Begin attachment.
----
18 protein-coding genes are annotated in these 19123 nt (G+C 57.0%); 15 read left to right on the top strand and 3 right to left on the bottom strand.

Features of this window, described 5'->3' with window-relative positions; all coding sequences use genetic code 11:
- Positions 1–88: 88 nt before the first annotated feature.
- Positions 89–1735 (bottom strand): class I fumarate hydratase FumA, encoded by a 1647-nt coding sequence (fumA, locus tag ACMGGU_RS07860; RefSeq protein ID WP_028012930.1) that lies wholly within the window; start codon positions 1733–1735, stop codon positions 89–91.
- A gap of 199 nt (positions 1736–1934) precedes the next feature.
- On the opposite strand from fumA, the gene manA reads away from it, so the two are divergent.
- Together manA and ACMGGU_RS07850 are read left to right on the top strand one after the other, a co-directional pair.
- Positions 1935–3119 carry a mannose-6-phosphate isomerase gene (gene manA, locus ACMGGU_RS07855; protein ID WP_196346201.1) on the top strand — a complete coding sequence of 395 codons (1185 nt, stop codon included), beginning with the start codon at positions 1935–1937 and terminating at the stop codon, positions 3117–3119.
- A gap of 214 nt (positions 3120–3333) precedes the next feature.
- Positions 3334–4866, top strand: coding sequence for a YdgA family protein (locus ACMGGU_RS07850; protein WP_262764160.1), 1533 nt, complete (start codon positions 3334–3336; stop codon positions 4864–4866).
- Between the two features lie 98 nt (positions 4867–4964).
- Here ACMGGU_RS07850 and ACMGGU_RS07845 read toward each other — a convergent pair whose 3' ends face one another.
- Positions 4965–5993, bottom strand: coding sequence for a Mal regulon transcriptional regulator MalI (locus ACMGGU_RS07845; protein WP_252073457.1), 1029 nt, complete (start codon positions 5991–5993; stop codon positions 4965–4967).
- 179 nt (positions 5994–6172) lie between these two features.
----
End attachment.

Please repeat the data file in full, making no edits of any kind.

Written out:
18 protein-coding genes are annotated in these 19123 nt (G+C 57.0%); 15 read left to right on the top strand and 3 right to left on the bottom strand.

Features of this window, described 5'->3' with window-relative positions; all coding sequences use genetic code 11:
- Positions 1–88: 88 nt before the first annotated feature.
- Positions 89–1735 (bottom strand): class I fumarate hydratase FumA, encoded by a 1647-nt coding sequence (fumA, locus tag ACMGGU_RS07860; RefSeq protein ID WP_028012930.1) that lies wholly within the window; start codon positions 1733–1735, stop codon positions 89–91.
- A gap of 199 nt (positions 1736–1934) precedes the next feature.
- On the opposite strand from fumA, the gene manA reads away from it, so the two are divergent.
- Together manA and ACMGGU_RS07850 are read left to right on the top strand one after the other, a co-directional pair.
- Positions 1935–3119 carry a mannose-6-phosphate isomerase gene (gene manA, locus ACMGGU_RS07855; protein ID WP_196346201.1) on the top strand — a complete coding sequence of 395 codons (1185 nt, stop codon included), beginning with the start codon at positions 1935–1937 and terminating at the stop codon, positions 3117–3119.
- A gap of 214 nt (positions 3120–3333) precedes the next feature.
- Positions 3334–4866, top strand: coding sequence for a YdgA family protein (locus ACMGGU_RS07850; protein WP_262764160.1), 1533 nt, complete (start codon positions 3334–3336; stop codon positions 4864–4866).
- Between the two features lie 98 nt (positions 4867–4964).
- Here ACMGGU_RS07850 and ACMGGU_RS07845 read toward each other — a convergent pair whose 3' ends face one another.
- Positions 4965–5993, bottom strand: coding sequence for a Mal regulon transcriptional regulator MalI (locus ACMGGU_RS07845; protein WP_252073457.1), 1029 nt, complete (start codon positions 5991–5993; stop codon positions 4965–4967).
- 179 nt (positions 5994–6172) lie between these two features.